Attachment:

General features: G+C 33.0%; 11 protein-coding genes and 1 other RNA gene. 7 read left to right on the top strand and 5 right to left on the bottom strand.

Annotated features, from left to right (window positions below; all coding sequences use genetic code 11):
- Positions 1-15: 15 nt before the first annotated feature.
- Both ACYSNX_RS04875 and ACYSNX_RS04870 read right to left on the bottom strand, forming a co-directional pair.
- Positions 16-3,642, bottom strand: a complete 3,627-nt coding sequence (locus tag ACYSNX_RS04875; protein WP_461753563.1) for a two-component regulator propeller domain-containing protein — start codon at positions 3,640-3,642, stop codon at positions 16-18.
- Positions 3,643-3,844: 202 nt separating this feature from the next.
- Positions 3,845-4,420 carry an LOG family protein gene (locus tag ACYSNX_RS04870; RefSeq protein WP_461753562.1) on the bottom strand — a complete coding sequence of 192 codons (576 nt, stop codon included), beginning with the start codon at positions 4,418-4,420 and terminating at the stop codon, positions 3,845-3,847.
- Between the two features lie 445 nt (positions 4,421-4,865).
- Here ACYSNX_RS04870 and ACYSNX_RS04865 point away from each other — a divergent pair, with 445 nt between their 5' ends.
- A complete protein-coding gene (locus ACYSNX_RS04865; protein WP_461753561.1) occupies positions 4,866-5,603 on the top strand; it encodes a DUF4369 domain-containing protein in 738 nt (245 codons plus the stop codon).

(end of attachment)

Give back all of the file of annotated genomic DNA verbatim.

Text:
General features: G+C 33.0%; 11 protein-coding genes and 1 other RNA gene. 7 read left to right on the top strand and 5 right to left on the bottom strand.

Annotated features, from left to right (window positions below; all coding sequences use genetic code 11):
- Positions 1-15: 15 nt before the first annotated feature.
- Both ACYSNX_RS04875 and ACYSNX_RS04870 read right to left on the bottom strand, forming a co-directional pair.
- Positions 16-3,642, bottom strand: a complete 3,627-nt coding sequence (locus tag ACYSNX_RS04875; protein WP_461753563.1) for a two-component regulator propeller domain-containing protein — start codon at positions 3,640-3,642, stop codon at positions 16-18.
- Positions 3,643-3,844: 202 nt separating this feature from the next.
- Positions 3,845-4,420 carry an LOG family protein gene (locus tag ACYSNX_RS04870; RefSeq protein WP_461753562.1) on the bottom strand — a complete coding sequence of 192 codons (576 nt, stop codon included), beginning with the start codon at positions 4,418-4,420 and terminating at the stop codon, positions 3,845-3,847.
- Between the two features lie 445 nt (positions 4,421-4,865).
- Here ACYSNX_RS04870 and ACYSNX_RS04865 point away from each other — a divergent pair, with 445 nt between their 5' ends.
- A complete protein-coding gene (locus ACYSNX_RS04865; protein WP_461753561.1) occupies positions 4,866-5,603 on the top strand; it encodes a DUF4369 domain-containing protein in 738 nt (245 codons plus the stop codon).